Top-10 Video-Game Sidekicks
Hello, one and all! Inspired by a similar list by TMcBee, I’m listing my 10 favourite sidekicks from video-games.
An honourable mention goes to Max from the Freelance Police duo of Sam & Max. While I do think Max is a hilarious character in his own right, my experiences of him have been limited to Sam & Max Save the World and The Freelance Police cartoon series, so I felt I wasn’t basing my liking of the character on my own experience of the games. Also to the flatulence utilising Pig Uncle Pey’j from Beyond Good and Evil.
Anyway, let’s get on with the list…
Sonic’s two-tailed companion is definitely one of the most adorable tag-along characters around. The little fox genius who flies a biplane is always ready to help out our blue hero. Tails has been playable since Sonic 2 which is when I first saw him and immediately grew to like him.
Tails being nigh-indestructible in the game proved to be a great help as it provided a little bit of co-op action in the second Sonic game. And even when he’s just automatically following you, Tails does prove fairly useful in gathering rings and killing enemies (even if it’s mostly by accident).
The only reason Tails isn’t any higher on this list is that he’s sort of drifted away from being strictly Sonic’s tag-along sidekick to becoming more his own character. Which is good, but at the same time, he’s lost a bit of his side-kickish qualities.
Guybrush’s up-beat and dutiful, if a little creepy, sidekick from the fifth Monkey Island game was a positive delight. Guybrush’s crew so very frequently mutiny or don’t give him the time of day, it made for a change that the eternally cheerful Reggie provided Guybrush with some fun banter.
Van Winslow’s biggest flaw is his inability to travel anywhere without someone pointing their finger on the map, which is to say that he’s a little lacking in the initiative part. He makes up for it in his talent for love, as he manages to swoon the mer-person Anemone off her… uh, fins? He even manages to play an important role in the very final chapter of the game, if somewhat involuntarily.
As for helping the hero along, Van Winslow really doesn’t do any more than Captain Dread did in MI2, but the reason I picked Reginald over Dread was his personality. He has such lively dialogue and he’s just such a joy to be around, but yeah, he definitely isn’t the most helpful sidekick around.
I think a very under-rated title from the Wii, the remake of Boy and His Blob offered some excellent brain-teasing puzzles and was definitely, vastly superior to its NES original. And one of the many improvements were the many utilisation of the eponymous Blob from the title.
The Blob is an all around excellent side-kick. Need a ladder, a see-saw or anything else for that matter, he’s got you covered. And all he needs is a jelly bean to make it happen. Additionally, his skills are actually put to good use, since you actually know what the different jelly beans turn him into (whereas you were forced to guess in the original).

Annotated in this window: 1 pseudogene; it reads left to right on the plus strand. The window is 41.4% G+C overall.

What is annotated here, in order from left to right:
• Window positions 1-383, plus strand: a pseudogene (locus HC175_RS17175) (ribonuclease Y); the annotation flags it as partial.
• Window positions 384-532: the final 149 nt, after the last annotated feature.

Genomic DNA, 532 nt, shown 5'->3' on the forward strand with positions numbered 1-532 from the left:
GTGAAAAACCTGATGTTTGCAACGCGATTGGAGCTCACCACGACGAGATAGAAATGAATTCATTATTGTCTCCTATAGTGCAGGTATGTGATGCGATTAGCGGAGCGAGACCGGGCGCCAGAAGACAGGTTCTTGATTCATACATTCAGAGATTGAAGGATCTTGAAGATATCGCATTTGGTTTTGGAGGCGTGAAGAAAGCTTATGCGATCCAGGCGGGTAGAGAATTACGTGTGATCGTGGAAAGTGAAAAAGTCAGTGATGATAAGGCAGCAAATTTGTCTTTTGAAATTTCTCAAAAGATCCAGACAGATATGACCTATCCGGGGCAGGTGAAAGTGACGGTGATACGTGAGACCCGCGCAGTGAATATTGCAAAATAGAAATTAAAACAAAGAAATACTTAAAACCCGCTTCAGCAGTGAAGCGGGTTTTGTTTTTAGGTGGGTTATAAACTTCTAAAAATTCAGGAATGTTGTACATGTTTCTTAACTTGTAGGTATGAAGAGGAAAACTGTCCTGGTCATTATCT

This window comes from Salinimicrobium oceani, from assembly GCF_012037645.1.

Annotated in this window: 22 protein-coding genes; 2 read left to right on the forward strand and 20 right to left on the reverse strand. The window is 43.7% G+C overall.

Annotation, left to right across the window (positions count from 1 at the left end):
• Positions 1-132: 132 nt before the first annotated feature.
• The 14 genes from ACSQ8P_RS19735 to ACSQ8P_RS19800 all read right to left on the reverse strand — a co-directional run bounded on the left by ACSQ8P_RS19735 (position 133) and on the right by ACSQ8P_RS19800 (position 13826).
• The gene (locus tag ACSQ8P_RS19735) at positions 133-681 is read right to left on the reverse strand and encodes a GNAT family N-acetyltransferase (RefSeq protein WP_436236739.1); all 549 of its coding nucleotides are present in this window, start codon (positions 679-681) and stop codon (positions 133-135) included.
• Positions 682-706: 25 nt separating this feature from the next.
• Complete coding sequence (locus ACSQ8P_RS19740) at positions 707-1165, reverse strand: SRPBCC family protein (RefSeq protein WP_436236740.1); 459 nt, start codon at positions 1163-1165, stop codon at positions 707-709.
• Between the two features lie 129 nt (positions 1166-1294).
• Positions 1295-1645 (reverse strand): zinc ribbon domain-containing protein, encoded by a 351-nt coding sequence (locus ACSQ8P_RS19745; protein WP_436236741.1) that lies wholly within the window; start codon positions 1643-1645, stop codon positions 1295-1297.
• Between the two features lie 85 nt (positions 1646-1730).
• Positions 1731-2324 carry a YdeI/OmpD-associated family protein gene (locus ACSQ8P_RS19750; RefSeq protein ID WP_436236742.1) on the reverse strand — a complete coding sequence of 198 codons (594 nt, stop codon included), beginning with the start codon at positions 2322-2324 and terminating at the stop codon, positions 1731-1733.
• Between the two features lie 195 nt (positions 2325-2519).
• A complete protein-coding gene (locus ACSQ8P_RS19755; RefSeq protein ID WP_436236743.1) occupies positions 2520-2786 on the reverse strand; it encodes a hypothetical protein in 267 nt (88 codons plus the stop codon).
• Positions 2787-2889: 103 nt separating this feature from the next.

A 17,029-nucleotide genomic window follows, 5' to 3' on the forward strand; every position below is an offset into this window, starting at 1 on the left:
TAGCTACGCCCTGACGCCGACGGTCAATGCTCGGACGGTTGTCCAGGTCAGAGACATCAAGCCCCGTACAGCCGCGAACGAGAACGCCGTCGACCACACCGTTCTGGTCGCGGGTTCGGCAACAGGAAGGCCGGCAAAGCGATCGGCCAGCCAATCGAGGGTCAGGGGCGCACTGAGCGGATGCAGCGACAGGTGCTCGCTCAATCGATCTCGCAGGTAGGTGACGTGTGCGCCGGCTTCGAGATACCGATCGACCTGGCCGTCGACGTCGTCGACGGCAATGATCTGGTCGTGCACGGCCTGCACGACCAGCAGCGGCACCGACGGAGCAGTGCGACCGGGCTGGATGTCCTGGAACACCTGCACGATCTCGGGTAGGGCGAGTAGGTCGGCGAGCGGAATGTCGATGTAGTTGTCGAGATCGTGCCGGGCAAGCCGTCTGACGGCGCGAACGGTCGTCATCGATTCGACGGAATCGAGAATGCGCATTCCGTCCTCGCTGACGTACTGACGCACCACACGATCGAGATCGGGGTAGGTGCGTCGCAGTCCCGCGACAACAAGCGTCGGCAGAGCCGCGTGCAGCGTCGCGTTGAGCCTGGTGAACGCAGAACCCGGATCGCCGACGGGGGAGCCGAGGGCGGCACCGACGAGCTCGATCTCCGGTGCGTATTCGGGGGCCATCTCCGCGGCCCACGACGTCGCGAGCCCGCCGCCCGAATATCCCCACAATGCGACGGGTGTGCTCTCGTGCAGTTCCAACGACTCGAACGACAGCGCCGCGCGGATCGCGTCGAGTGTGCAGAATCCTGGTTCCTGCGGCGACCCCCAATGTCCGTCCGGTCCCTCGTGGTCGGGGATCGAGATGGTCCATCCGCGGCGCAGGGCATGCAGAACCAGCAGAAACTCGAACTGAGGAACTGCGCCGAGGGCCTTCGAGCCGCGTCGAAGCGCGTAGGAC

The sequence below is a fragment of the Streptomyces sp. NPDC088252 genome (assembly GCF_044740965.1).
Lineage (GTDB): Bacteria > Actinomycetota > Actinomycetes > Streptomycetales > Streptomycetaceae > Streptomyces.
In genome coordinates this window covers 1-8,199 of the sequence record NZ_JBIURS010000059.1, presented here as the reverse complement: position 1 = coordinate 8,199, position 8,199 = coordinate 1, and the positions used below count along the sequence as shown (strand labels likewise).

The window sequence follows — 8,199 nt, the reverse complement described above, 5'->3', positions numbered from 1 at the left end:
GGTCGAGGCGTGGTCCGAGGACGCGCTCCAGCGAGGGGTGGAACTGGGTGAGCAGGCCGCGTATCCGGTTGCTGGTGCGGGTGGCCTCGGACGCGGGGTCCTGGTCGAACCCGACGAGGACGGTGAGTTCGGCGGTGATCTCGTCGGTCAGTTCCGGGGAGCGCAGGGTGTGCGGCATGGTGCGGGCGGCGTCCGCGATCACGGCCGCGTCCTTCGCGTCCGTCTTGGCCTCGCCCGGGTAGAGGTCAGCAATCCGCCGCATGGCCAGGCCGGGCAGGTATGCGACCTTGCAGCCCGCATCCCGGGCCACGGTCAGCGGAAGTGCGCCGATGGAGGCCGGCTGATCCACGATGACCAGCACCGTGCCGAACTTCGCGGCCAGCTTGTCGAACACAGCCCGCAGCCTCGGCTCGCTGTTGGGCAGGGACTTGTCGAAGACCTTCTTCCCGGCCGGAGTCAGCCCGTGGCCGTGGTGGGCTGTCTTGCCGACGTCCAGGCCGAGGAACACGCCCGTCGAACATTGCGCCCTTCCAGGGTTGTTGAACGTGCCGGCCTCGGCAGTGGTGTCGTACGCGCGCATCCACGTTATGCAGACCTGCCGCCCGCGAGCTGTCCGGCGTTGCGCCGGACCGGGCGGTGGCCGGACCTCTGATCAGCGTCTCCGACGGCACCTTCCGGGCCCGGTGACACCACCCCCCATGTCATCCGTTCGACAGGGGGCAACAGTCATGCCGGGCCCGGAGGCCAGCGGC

Also, the Boy and the Blob forge a strong friendship on their adventure, which was also a great cheery addition. The only reason why Blob didn’t make it any higher, is the fact that he doesn’t seem to have much of a personality.
Ever wanted a talking crow to follow you around and complain about how things are always rough for him. Well then, The Longest Journey has you covered.
After releasing Crow from his cage, he’ll give the game’s heroine April Ryan important information and always show up to lend a hand… er, or wing… whenever she needs it.
Crow may have only managed to help Ryan with a handful of puzzles, but he definitely cheered up the otherwise dark, serious and desolate story of the game with his complaining and antics. Crow is definitely one of the unsung heroes of adventure games.
Sure, Link has had a ton of interesting sidekicks on his adventures. The bitchy and complaining Tatl in Majora’s Mask, the story-telling but useless (other than as a boat) King of Red Lions from Wind Waker and the highly story-centred Midna from Twilight Princess. However, I decided to show some love to who is perhaps single-handedly the least appreciated of Link’s companions.
Navi is a life-saver, since without her, you’d be completely f***ed on your quest to save Hyrule. She tells you how to play the game, drops hints as to where you need to go and holds encyclopedic knowledge of every monster in the game and how to deal with them. Sure, lots of things you can do without her, but Navi became one of my favourite characters when I played Ocarina of Time, I depended on her completely through my adventure because 3D games were still new, big and scary for me.
And I’m not gonna lie, I felt sad when Navi just flies off to the unknown at the end of the game. As much as people like to complain about Navi saying “Hey!” and “Listen!”, when you had no experience about vast 3D action-adventure games, I genuinely appreciated that there was a character in the game telling me what to do. But alas, apart from being loyal and tenacious (especially towards the game’s end) Navi was definitely a little bland on the personality side of things.